'NUM's new leaders a turning point for Numsa return'
Patrick Craven says if all Cosatu affiliates held congresses there would be support for Numsa and Vavi.
JOHANNESBURG - As eight Congress South African Trade Union (Cosatu) unions welcome the election of a new general secretary and deputy at the National Union Mineworkers (NUM), the development has been described as a turning point for the bid by the National Union of Metalworkers of South Africa (Numsa) to return to the fold.
David Sipunzi replaced Frans Baleni at the NUM's elective congress in Boksburg over the weekend.
Sipunzi was elected by a majority of 354 votes against Baleni's 345 votes at the national congress.
The narrow margin indicates that the union itself is divided on the issue.
Sipunzi has questioned Numsa's expulsion and the dismissal of Zwelinzima Vavi.
Cosatu's former spokesperson Patrick Craven has commended the NUM shop stewards for re-asserting worker control.
"All the unions should consult their members in a way that the NUM did rather than just taking decisions in boardrooms so that the final outcome of the dispute should represent what the members think."
He says if all Cosatu affiliates held congresses there would be overwhelming support for the metalworkers union and Vavi.
"I feel sure that the majority of union members across the board agree that Numsa should not have been thrown out and Vavi should be reinstated."
Meanwhile, Baleni has said he's not disappointed after losing his position at the union's congress.
He said the new leadership now faces the tough task of regaining members from the rival Association of Mineworkers and Construction Union.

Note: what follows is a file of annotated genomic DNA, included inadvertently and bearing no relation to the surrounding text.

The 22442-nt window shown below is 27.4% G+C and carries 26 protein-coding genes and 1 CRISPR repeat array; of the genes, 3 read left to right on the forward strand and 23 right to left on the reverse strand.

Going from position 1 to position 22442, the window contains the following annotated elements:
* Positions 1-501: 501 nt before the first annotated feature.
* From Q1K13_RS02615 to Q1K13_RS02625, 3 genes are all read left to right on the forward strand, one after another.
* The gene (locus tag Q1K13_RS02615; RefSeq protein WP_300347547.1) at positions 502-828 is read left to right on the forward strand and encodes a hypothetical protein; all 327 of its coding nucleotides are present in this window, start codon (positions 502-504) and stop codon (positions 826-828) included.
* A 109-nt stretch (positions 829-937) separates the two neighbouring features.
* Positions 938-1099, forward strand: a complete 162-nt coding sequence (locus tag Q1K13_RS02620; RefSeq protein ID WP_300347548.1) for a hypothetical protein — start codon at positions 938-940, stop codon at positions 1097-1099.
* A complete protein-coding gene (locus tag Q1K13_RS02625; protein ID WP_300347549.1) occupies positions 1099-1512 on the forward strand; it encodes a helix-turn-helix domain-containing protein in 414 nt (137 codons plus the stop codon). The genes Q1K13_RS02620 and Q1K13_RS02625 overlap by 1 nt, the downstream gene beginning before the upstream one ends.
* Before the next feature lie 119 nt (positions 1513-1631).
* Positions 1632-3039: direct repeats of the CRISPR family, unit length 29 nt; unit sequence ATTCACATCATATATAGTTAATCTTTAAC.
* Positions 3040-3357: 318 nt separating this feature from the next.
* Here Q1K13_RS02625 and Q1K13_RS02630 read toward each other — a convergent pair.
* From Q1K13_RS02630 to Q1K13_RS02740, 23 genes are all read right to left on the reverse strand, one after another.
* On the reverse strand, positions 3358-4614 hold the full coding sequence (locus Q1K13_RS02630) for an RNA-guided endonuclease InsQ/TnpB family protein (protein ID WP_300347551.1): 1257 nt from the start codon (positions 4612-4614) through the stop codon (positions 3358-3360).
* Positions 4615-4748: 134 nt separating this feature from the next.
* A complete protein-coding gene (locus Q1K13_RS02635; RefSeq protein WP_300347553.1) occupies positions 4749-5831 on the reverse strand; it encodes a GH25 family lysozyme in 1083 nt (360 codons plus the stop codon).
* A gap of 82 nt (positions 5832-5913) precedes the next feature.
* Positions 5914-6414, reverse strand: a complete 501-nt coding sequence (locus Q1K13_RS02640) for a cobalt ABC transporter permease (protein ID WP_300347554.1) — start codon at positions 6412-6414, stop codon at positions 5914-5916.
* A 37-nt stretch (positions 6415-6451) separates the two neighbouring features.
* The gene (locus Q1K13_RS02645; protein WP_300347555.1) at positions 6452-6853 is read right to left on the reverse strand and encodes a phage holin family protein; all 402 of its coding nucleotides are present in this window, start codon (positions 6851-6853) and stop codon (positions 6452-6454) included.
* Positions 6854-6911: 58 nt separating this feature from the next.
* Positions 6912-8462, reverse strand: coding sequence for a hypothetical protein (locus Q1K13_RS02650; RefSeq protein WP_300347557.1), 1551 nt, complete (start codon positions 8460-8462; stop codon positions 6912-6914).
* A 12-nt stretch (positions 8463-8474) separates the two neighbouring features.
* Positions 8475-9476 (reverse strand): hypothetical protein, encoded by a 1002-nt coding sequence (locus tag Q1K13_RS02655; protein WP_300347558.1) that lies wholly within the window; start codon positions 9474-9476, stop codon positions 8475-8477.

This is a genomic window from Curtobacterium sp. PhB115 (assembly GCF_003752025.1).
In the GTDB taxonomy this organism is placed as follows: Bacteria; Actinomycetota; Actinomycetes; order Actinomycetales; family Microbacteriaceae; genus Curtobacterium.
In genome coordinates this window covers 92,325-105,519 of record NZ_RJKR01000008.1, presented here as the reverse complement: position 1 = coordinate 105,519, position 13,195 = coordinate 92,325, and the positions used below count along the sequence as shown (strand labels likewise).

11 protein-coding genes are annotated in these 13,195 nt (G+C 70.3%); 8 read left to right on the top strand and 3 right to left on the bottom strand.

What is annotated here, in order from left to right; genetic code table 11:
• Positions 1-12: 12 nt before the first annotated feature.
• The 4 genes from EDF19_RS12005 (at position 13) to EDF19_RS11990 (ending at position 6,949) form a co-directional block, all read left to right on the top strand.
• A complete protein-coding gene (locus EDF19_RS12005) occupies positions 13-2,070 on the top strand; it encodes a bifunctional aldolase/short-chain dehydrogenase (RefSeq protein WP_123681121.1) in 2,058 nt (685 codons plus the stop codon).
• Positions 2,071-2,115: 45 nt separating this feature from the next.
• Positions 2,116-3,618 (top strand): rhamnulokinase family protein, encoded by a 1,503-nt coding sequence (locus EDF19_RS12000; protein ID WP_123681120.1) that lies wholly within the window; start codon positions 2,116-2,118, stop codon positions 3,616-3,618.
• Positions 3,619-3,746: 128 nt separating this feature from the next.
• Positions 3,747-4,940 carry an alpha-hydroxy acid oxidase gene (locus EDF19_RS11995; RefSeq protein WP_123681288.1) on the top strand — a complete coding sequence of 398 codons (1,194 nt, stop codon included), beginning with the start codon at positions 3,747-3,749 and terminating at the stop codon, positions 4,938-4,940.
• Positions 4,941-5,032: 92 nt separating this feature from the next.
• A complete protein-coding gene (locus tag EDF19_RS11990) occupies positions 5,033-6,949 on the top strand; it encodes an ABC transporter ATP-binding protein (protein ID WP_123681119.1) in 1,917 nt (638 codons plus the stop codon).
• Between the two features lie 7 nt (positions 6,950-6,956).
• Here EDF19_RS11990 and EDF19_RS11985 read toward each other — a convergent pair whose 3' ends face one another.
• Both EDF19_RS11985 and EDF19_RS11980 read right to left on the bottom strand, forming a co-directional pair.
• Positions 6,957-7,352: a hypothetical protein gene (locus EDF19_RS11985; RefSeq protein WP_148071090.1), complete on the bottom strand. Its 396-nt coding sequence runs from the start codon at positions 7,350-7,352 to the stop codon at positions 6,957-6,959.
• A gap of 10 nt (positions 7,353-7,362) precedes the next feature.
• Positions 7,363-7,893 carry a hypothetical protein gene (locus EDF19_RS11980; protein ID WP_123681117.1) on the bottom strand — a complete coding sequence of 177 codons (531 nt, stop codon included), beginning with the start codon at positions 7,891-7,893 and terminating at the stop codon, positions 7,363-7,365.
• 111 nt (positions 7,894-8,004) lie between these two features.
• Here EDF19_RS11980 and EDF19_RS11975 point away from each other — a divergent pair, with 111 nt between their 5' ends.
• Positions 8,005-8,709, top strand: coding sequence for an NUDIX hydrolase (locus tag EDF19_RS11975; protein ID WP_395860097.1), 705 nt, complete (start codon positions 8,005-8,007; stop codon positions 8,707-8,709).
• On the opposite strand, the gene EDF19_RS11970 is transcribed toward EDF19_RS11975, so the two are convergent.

The long-serving NUM leader's exit follows a decline of around 50,000 members over three years and divisions within Cosatu.
Baleni said the new leadership must focus on membership.
Numsa has now lodged a court application in an attempt to compel Cosatu to reinstate the metalworkers union.
It says it believes Cosatu President Sidumo Dlamini and other officials are deliberately trying to shut it out of the Special National Congress taking place in July.
Numsa says it wants the court to clear the way for its members to attend that congress and also prevent its replacement union, Liberated Metalworkers Union of South Africa (Limusa), from standing in.
In the latest attempt to return to the federation, Numsa along with the support of eight unions still affiliated to the federation, will be going to the South Gauteng High Court on Tuesday.
Secretary General Irvin Jim says Numsa has the right to attend the congress and fight its expulsion.
Jim says only the workers should be able to vote for the union's expulsion and not anyone else.
"We are calling on workers to defeat those who want to split the federation."
Eight affiliates, which include the Communications Workers Union, say they fully support Numsa and also want former secretary general Zwelinzima Vavi to have a chance to appeal his ousting.